It has been a long established principle of Company Law that the corporate personality is a separate legal entity distinct from its members. (Salomon v Salomon & Co. (1897) However, there are circumstances in which the courts might find it appropriate to dispense with this principle and ignore the principle of separate corporate personality by ‘lifting the corporate veil’ so to speak. Yet, the courts have not been as prepared to pierce the veil of the corporation as they have been to protect it. Salomon v Salomon & Co. gave birth to the separate legal personality of the corporation.

In this case, Mr. Salomon, who was conducting business as a leather merchant formed a company which he called Salomon & Co. Ltd in 1892. His shares were distributed among his wife and children, each of whom held one share each, for Mr. Salomon. This was necessary at the time because the law requires that the company consist of at least seven shareholders. It is also important to note that Mr. Salomon was the managing director of the company. (1897) Salomon & Co. Ltd. purchased the leather business which Mr. Salomon estimated to be worth 39,000 pounds. Mr.

Salomon based this valuation on his view that the business was bound to be a success rather than the actual value at the time of purchase. The funds were paid as follows: 1) 10,000 pounds worth of debenture stocks leaving a charge over all of the assets of the company and 2) 20,000 pounds in 1 pound shares and 9,000 pounds in cash. At this juncture, Mr. Salomon paid off all of the creditors of the business. As a result, Mr. Salomon held 20,001 shares in Salomon & Co. Ltd. and his wife and kids held the remaining 6 shares. Also, as a result of the debenture, Mr.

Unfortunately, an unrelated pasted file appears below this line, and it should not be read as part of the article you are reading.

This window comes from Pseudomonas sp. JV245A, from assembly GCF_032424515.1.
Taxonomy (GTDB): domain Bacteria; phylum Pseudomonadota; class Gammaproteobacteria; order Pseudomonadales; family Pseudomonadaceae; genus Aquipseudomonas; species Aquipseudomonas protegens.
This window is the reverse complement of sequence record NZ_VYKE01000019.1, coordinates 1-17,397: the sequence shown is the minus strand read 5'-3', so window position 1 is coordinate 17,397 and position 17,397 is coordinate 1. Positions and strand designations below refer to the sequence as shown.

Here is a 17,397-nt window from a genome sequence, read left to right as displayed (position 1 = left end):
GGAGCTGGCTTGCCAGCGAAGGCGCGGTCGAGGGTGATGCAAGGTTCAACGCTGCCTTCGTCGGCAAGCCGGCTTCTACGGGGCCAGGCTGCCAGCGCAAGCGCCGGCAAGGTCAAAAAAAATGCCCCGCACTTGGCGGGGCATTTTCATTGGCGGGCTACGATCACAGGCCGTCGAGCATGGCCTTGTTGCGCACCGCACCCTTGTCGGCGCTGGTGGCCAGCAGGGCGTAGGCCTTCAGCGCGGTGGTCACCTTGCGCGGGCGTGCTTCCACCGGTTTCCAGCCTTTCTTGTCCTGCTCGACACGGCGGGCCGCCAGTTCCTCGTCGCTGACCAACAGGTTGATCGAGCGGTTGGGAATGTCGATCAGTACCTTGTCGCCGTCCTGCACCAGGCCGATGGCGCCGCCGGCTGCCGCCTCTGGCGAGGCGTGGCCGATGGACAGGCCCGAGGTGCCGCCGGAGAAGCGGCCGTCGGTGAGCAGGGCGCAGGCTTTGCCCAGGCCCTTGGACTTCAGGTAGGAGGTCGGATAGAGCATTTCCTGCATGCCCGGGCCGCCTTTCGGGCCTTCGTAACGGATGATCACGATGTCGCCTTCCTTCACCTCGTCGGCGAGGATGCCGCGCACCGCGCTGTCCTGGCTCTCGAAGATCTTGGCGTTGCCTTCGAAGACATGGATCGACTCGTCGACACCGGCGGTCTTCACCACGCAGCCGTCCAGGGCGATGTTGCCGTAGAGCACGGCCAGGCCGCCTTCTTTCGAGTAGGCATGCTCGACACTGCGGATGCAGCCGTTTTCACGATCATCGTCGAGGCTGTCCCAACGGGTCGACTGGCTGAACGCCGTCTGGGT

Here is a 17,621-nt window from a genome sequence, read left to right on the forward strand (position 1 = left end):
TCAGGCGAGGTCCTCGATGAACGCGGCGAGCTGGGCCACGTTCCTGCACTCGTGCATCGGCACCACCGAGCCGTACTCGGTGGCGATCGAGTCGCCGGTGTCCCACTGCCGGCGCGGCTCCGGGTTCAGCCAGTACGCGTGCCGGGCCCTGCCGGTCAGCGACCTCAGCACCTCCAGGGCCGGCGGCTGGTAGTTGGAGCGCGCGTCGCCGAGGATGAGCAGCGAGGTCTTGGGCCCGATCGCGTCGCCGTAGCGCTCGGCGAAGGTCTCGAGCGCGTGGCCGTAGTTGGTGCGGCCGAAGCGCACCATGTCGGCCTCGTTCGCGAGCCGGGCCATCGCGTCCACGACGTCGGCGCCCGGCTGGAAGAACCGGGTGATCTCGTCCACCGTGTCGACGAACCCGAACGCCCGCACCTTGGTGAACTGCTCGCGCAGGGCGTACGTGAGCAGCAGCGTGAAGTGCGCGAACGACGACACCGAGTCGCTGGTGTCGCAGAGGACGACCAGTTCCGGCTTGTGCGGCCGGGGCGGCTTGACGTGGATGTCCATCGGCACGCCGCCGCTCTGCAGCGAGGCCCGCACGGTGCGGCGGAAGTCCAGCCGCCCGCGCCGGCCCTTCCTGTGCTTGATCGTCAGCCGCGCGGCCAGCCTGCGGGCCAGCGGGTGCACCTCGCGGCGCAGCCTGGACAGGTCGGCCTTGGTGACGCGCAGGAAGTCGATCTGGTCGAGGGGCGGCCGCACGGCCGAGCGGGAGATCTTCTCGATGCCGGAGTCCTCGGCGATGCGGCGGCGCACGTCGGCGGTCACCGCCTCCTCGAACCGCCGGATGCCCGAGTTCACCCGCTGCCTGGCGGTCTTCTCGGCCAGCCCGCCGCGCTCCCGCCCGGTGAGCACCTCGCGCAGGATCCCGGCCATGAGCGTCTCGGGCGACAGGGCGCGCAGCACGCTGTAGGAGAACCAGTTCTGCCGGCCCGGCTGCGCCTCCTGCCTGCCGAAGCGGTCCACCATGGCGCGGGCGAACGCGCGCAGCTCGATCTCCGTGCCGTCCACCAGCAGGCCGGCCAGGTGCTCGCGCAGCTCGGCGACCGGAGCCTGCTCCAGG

Salomon was a secured creditor of the company. (Salomon & Salomon Co. Ltd. 1897) The leather business floundered and within a year Mr. Salomon ended up selling all of his debentures so as to salvage the business. This did not work out the way Mr. Salomon planned and the company was unable to pay its debts and consequently went into insolvent liquidation. The company’s liquidator alleged that Salomon & Co. Ltd. was nothing but a sham serving as an agent for Mr. Salomon. Therefore Mr. Salomon should be held personally liable for the company’s debts.

The Court of Appeal agreed with this finding and held that a company’s shareholders were required to be a bona fide organization with the intention of going into business rather than just for the purpose of meeting the statutory provisions for the number of shareholders. (Salomon & Salomon Co. Ltd. 1897) The House of Lords reversed the decision of the Court of Appeal holding as follows:- 1) It was not relevant for the purposes of determining the genuineness of a company’s formation that some shareholders were holding shares for the purpose of forming the company pursuant to relevant statutory provisions.

In fact, it was perfectly legal for the procedure for registration to be used by a person for the purpose of conducting a one-man business enterprise. 2) Moreover, a company that was formed pursuant to the regulations provided in the Companies Acts is a separate legal person and was not therefore an agent or trustee for the controller. Therefore the company’s debts were its own and were not the debts of its members.